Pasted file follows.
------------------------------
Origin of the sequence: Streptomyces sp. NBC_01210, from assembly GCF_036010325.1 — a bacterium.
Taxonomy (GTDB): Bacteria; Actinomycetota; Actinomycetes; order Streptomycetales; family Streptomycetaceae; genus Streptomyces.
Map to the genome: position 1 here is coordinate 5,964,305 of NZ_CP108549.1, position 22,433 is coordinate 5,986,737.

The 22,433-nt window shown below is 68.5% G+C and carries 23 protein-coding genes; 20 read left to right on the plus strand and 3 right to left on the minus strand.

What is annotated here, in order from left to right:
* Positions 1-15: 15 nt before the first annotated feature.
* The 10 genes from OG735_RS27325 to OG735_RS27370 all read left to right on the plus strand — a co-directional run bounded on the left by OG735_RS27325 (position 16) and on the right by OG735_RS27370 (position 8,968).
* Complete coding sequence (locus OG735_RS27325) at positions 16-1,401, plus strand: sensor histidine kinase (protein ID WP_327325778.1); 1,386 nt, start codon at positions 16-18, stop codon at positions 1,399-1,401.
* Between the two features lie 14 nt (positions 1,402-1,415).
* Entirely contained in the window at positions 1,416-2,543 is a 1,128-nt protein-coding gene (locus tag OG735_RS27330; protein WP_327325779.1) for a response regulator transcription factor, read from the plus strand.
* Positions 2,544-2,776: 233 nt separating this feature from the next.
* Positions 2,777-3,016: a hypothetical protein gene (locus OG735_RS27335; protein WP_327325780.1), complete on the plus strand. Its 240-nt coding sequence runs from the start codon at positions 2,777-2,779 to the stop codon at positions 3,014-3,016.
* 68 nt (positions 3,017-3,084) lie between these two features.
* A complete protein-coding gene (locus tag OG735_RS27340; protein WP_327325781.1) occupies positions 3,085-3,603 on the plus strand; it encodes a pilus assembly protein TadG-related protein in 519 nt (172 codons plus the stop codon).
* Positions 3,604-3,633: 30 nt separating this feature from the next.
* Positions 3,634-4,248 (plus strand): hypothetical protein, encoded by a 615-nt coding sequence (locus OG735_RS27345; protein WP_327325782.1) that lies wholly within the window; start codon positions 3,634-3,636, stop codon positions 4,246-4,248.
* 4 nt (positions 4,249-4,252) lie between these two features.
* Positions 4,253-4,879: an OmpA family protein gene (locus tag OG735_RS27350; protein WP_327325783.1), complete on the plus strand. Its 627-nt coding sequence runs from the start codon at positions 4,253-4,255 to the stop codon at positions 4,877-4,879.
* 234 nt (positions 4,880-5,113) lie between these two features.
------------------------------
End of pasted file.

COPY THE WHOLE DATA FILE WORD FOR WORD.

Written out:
Origin of the sequence: Streptomyces sp. NBC_01210, from assembly GCF_036010325.1 — a bacterium.
Taxonomy (GTDB): Bacteria; Actinomycetota; Actinomycetes; order Streptomycetales; family Streptomycetaceae; genus Streptomyces.
Map to the genome: position 1 here is coordinate 5,964,305 of NZ_CP108549.1, position 22,433 is coordinate 5,986,737.

The 22,433-nt window shown below is 68.5% G+C and carries 23 protein-coding genes; 20 read left to right on the plus strand and 3 right to left on the minus strand.

What is annotated here, in order from left to right:
* Positions 1-15: 15 nt before the first annotated feature.
* The 10 genes from OG735_RS27325 to OG735_RS27370 all read left to right on the plus strand — a co-directional run bounded on the left by OG735_RS27325 (position 16) and on the right by OG735_RS27370 (position 8,968).
* Complete coding sequence (locus OG735_RS27325) at positions 16-1,401, plus strand: sensor histidine kinase (protein ID WP_327325778.1); 1,386 nt, start codon at positions 16-18, stop codon at positions 1,399-1,401.
* Between the two features lie 14 nt (positions 1,402-1,415).
* Entirely contained in the window at positions 1,416-2,543 is a 1,128-nt protein-coding gene (locus tag OG735_RS27330; protein WP_327325779.1) for a response regulator transcription factor, read from the plus strand.
* Positions 2,544-2,776: 233 nt separating this feature from the next.
* Positions 2,777-3,016: a hypothetical protein gene (locus OG735_RS27335; protein WP_327325780.1), complete on the plus strand. Its 240-nt coding sequence runs from the start codon at positions 2,777-2,779 to the stop codon at positions 3,014-3,016.
* 68 nt (positions 3,017-3,084) lie between these two features.
* A complete protein-coding gene (locus tag OG735_RS27340; protein WP_327325781.1) occupies positions 3,085-3,603 on the plus strand; it encodes a pilus assembly protein TadG-related protein in 519 nt (172 codons plus the stop codon).
* Positions 3,604-3,633: 30 nt separating this feature from the next.
* Positions 3,634-4,248 (plus strand): hypothetical protein, encoded by a 615-nt coding sequence (locus OG735_RS27345; protein WP_327325782.1) that lies wholly within the window; start codon positions 3,634-3,636, stop codon positions 4,246-4,248.
* 4 nt (positions 4,249-4,252) lie between these two features.
* Positions 4,253-4,879: an OmpA family protein gene (locus tag OG735_RS27350; protein WP_327325783.1), complete on the plus strand. Its 627-nt coding sequence runs from the start codon at positions 4,253-4,255 to the stop codon at positions 4,877-4,879.
* 234 nt (positions 4,880-5,113) lie between these two features.